My mouth flew open. I began turning in circles, trying to determine which direction the dogs’ barking was coming from. It came from every direction. There was no escape. As the howling became louder and louder, I fell to my knees and covered my head with my trembling arms. In no time at all, I felt the hot breath of dogs at my neck. I cringed, waiting for the sharp teeth to tear into my flesh.
But instead, I felt wet puppy licks. The scary growling became puppy yipping. Then it was over. I opened my eyes and stood. Looking around, I saw nothing and heard nothing but cricket song. I was in deep thought, pondering what had just happened when I heard a human voice.
“Hey, you!” It was the tour guide running toward me. “I came after you when the clerk told me what you were up to.” He held up his flashlight to my face, searching for bloody teeth marks. “You all right?”
“Yeah, sure.”
He leaned in for a closer look at my neck. “Do you know you got dog slobber all over your neck?”
“After I heard the barking, I dropped to the ground and tried to cover my head. Then the howling turned into puppy dog sounds. And I felt licks all over me.”
The guide took a step back and stared at me, as though he had never seen me before.
“Well, I’ll be. I thought I’d never see the likes of your kind,” he said in awe.
“And what kind is that?” I didn’t know how to take his comment.
“There’s another part of the legend which I rarely tell on the tour because its occurrence is too rare, well, I’d never seen it before in my lifetime. My grandfather said he had seen one of you when he was a lad, but I didn’t really believe you existed.”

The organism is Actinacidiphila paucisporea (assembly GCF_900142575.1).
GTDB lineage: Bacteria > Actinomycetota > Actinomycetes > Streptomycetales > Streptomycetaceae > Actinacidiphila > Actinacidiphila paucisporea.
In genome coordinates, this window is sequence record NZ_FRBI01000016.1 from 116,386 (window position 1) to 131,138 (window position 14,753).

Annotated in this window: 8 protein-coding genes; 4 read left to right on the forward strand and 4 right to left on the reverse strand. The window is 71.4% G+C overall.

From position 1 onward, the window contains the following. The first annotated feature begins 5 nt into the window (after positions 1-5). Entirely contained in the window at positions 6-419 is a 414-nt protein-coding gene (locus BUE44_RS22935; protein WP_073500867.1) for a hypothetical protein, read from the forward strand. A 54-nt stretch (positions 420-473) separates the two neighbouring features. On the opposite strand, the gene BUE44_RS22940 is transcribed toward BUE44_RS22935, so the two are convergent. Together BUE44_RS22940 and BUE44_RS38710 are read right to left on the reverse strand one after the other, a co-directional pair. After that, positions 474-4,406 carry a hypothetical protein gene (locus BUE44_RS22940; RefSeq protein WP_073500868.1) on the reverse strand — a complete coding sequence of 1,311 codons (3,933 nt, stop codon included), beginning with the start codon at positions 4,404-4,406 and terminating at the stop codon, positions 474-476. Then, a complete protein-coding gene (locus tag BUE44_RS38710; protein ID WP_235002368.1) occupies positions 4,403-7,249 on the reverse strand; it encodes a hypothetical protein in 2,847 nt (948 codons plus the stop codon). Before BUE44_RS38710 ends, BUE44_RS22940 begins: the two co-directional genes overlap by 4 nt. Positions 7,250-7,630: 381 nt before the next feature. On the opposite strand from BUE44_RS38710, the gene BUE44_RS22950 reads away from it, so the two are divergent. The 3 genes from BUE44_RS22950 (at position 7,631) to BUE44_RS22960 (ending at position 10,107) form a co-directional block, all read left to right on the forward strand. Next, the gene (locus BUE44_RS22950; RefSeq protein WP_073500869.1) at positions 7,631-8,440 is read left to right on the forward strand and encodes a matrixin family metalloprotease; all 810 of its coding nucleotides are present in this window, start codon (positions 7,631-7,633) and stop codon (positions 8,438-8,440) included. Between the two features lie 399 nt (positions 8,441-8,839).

“So, what am I exactly?” To be frank, I was beginning to feel a bit like a freak.
“You are that rare breed called a good, caring, gentle person.” He took the light out of my face. “Legend has it that if a good, caring, gentle person wandered into this field at midnight, as you did tonight, the phantom dogs would attack. But once they sensed that person was good, caring, and gentle, they would turn into puppies and lick the person as though he were a long lost friend.”
“But I thought dogs could sense fear, and I admit I was not brave when I fell down. I was afraid.”
“You just thought you were afraid. The dogs knew. They have that way about them. There’s an old saying around here. Never trust a man who doesn’t love dogs. And never trust a man a dog doesn’t love.”

The Christmas Trunk

One morning a steamer trunk appeared on the loading dock of the Brooksville depot. This was particularly odd because a train has not pulled into that station for almost fifty years. In fact, the loading dock was now an enclosed room of the Train Depot Museum.
Upon closer examination, the train museum staff found a tag on the truck that simply read:
For Jessie May.
Do not open until Christmas Eve.